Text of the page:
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Hipster cafe run by senior citizens

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Yuen Sin on 10 Dec 2018

The Straits Times

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They pick up new skills, build new ties at cafe that forms part of VWO's senior activity centre

 

In a brightly lit space right next to Khatib MRT station, baristas togged out in striped aprons pull espresso shots and steam milk to create latte art.

 

Meanwhile, customers sip their brew as a large poster near the entrance greets patrons with cheeky puns: "How do I feel when there is no coffee? Depresso, Kopiless, Lattegic."

 

The trendy cafe is located in a 356 sq m space at the void deck of a multi-storey carpark at Block 813 Khatib Court. The cafe is part of a senior activity centre which Sasco Senior Citizens' Home opened in October last year.

 

The voluntary welfare organisation (VWO) aims to help senior citizens remain relevant in the community by helping them learn new skills, and having a cafe means that new relationships and community networks can be developed across generations as well, said Ms Germaine Ong, head of the home's social enterprise department.

 

She added that the cafe was designed by employees of the VWO.

 

Sasco, or the Singapore Amalgamated Services Co-operative Organisation, was established on Nov 16, 1933, as a coordinating body for 12 thrift and loan cooperatives.

 

The VWO under the coopera-tive runs a shelter for the elderly destitute, four daycare centres for the aged and two senior activity centres.

 

Of the cafe, Ms Ong, 39, said: "We wanted to make this a hip space where seniors can be seen differently, and help seniors elevate their sense of self-worth by staying on top of trends, such as the popularity of gourmet coffee these days."

 

A total of 15 retirees aged between 54 and 77 now serve as senior volunteers at the cafe. They are paid a token sum for performing tasks such as brewing coffee, serving buns from a popular Japanese bakery and manning the cash register.

 

Daily operations at the cafe, which is open from 9am to 9pm from Monday to Saturday, are customised to meet the seniors' needs, said Ms Ong.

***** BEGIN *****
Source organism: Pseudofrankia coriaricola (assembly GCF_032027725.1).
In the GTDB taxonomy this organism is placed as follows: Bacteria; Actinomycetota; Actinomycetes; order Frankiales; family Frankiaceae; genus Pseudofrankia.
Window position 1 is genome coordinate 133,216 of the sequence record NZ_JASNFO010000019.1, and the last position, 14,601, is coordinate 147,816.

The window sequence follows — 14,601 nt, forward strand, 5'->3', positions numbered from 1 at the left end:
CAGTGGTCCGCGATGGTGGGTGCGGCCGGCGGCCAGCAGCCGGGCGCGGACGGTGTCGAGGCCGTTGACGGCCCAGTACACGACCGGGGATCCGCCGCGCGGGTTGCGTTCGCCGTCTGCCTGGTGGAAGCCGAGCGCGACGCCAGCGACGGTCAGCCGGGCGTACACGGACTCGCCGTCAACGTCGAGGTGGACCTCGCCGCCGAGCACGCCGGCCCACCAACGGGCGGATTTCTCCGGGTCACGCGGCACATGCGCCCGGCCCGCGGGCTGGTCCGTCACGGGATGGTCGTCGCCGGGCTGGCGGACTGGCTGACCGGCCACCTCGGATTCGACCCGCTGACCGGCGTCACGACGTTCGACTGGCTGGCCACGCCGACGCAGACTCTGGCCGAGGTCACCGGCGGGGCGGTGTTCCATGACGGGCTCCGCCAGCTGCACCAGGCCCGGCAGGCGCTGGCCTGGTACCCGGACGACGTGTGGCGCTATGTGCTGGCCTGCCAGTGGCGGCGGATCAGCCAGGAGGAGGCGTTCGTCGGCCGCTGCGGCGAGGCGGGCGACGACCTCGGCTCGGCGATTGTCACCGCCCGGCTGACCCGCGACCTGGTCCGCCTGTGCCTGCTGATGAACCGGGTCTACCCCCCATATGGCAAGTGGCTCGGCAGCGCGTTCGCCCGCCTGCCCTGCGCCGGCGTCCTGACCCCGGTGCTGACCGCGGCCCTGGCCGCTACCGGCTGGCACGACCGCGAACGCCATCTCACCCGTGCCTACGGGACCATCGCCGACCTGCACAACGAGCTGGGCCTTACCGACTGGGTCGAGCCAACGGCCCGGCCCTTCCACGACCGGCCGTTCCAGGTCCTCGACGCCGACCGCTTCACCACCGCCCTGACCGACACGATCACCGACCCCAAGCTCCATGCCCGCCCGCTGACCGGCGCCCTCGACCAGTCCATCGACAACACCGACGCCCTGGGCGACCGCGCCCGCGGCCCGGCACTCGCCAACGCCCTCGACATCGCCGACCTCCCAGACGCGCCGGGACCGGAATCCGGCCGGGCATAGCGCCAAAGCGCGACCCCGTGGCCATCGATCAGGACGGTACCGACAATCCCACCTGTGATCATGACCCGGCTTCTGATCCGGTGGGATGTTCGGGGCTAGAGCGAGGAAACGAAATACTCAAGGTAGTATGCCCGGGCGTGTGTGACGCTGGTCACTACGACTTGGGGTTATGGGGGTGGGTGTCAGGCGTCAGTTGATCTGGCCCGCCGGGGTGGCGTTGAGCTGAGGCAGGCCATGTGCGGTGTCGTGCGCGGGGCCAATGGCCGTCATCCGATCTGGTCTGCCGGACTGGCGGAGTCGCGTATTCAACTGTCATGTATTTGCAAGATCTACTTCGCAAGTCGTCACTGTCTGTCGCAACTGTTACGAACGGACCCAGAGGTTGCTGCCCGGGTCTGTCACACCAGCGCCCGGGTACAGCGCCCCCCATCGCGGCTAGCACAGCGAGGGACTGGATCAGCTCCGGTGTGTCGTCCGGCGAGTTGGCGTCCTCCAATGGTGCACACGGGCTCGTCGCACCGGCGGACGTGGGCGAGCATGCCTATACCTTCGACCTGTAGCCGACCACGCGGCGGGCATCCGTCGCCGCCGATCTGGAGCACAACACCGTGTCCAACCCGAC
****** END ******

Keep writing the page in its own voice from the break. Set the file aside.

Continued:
For instance, a bun and a coffee set costs $3.50, so that the seniors do not have to figure out the different prices.

 

They go through basic training in food hygiene and customer service before they embark on their shifts, which are structured around their schedule and needs. Most live near the senior activity centre, which offers free or subsidised classes for senior citizens, such as English and baking classes.

 

Mr Chua Kok Leong, 54, a retired taxi driver, is a team leader at the cafe. He signed up to volunteer late last year after he stopped working.

 

"Staying at home can get quite lonely as my wife and two daughters are away at work during the day. But here, I can meet so many volunteers and people from the neighbourhood, and also pick up new skills," said Mr Chua, who works at the centre six days a week.

 

His fellow volunteer, former bookshop assistant Phang Jee Eng, 58, feels her spirits have been lifted since she began volunteering at the cafe in March. She mainly handles the cash register.

 

"The main difference is that we are not here just to work, but also to serve the community since this space is run by a charity. I used to count the hours till I could knock off, (but) now I don't want to go home even when my shift is over.

 

"The work is not so stressful and people here are friendly," said Madam Phang, who has three children aged between 23 and 31, and works four-hour shifts about three to four days a week.

 

Customers include students, especially during exam periods.

 

Ang Mo Kio resident Jason Fan, 37, who is in between jobs, visits the cafe about once a week when he is in Yishun to meet his friend.

 

"They make decent coffee and the staff here are friendly... You don't really think of it as a space for senior citizens alone."

 

Source: The Straits Times © Singapore Press Holdings Limited. Reproduced with permission.

 

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